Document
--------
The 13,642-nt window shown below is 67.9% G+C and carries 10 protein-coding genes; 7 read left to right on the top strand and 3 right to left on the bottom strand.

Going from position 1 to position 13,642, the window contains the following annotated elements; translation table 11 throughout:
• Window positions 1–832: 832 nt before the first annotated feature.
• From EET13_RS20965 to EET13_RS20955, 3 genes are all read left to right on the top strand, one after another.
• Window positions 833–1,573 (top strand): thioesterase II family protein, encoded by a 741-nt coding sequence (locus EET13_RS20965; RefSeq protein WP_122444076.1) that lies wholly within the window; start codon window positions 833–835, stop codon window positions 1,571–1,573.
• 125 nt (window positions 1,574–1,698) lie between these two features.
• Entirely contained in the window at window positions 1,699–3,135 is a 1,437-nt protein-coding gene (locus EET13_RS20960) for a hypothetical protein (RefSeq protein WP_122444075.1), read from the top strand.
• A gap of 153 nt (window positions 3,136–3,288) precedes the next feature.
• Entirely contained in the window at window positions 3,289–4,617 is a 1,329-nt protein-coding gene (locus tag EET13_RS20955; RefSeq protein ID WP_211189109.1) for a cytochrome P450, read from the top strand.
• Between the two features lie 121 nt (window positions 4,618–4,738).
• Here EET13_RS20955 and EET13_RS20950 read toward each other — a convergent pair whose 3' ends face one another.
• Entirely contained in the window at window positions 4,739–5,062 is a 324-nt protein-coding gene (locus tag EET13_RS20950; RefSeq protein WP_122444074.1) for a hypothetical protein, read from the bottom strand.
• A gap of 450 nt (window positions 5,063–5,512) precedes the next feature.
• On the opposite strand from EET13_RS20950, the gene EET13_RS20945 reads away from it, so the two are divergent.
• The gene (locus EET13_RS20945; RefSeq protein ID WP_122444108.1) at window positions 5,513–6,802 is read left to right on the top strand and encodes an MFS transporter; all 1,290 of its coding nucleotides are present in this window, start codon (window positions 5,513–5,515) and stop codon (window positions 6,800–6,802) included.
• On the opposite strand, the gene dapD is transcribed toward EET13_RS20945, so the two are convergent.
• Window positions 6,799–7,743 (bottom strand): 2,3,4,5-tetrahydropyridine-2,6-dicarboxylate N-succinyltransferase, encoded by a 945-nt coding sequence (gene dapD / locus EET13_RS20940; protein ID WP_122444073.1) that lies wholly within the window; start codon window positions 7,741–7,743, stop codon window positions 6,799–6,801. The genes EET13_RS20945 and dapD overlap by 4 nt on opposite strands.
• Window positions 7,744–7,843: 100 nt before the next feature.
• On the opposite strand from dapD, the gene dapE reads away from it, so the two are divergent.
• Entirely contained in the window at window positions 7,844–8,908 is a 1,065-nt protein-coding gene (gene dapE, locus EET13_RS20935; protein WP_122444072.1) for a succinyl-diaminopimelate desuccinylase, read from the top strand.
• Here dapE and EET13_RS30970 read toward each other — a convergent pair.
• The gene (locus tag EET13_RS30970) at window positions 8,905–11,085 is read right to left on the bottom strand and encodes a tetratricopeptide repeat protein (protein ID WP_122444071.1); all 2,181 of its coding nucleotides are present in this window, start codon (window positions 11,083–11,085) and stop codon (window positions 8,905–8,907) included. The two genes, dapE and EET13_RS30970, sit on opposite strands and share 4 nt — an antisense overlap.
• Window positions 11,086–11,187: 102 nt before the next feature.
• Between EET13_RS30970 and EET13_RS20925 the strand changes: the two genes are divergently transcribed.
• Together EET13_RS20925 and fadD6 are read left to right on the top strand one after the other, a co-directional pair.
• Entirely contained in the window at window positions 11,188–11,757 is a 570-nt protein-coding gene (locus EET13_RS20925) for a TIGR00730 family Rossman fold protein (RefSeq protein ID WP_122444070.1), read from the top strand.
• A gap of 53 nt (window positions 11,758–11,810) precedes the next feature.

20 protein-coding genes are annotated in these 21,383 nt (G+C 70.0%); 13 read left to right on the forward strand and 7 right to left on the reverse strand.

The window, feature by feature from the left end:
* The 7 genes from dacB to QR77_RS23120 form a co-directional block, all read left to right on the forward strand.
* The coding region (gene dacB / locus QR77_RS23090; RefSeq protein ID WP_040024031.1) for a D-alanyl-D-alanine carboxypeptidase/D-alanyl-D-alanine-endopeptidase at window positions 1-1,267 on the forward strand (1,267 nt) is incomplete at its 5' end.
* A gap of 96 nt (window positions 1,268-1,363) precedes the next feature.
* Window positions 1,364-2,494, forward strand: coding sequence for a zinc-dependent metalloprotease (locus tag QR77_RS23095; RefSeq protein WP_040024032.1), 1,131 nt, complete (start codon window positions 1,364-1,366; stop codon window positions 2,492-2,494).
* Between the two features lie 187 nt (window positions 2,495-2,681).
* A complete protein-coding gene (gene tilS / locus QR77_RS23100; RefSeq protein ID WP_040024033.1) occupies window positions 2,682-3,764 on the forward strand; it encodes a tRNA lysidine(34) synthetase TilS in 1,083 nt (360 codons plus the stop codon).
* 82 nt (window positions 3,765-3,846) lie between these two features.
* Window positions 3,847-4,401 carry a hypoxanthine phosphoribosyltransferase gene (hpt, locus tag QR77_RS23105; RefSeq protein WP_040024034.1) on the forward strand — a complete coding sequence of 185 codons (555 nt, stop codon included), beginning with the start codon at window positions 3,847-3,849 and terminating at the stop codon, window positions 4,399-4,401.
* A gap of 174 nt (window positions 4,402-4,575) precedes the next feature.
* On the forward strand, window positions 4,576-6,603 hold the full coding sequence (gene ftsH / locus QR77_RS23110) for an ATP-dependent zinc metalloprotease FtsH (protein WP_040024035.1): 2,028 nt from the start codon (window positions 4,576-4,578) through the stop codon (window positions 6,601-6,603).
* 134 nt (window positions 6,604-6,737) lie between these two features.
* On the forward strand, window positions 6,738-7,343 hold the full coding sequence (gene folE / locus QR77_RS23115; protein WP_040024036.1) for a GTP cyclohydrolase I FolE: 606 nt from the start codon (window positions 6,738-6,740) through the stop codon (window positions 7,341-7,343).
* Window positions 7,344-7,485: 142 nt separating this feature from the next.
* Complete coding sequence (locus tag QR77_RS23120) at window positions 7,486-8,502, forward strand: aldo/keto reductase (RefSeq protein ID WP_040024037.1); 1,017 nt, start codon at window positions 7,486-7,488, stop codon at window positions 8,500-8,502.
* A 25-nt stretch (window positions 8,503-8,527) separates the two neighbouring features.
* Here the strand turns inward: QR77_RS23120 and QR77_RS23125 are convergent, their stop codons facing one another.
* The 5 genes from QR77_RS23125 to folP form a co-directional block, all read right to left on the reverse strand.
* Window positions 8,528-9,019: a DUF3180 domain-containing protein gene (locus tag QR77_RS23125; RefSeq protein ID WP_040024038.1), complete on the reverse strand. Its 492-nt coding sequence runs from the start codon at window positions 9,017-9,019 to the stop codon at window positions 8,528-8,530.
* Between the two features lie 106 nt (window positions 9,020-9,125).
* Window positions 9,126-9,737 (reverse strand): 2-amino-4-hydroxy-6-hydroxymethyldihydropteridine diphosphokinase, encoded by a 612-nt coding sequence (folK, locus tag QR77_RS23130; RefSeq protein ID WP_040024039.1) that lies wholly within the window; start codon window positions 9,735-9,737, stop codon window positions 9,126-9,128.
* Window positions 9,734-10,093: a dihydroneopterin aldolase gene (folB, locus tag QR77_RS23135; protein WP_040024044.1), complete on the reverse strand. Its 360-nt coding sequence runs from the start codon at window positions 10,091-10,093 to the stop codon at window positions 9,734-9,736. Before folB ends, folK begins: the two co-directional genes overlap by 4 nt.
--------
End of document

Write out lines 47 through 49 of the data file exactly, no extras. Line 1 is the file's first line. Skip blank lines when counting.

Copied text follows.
* Window positions 8,528-9,019: a DUF3180 domain-containing protein gene (locus tag QR77_RS23125; RefSeq protein ID WP_040024038.1), complete on the reverse strand. Its 492-nt coding sequence runs from the start codon at window positions 9,017-9,019 to the stop codon at window positions 8,528-8,530.
* Between the two features lie 106 nt (window positions 9,020-9,125).
* Window positions 9,126-9,737 (reverse strand): 2-amino-4-hydroxy-6-hydroxymethyldihydropteridine diphosphokinase, encoded by a 612-nt coding sequence (folK, locus tag QR77_RS23130; RefSeq protein ID WP_040024039.1) that lies wholly within the window; start codon window positions 9,735-9,737, stop codon window positions 9,126-9,128.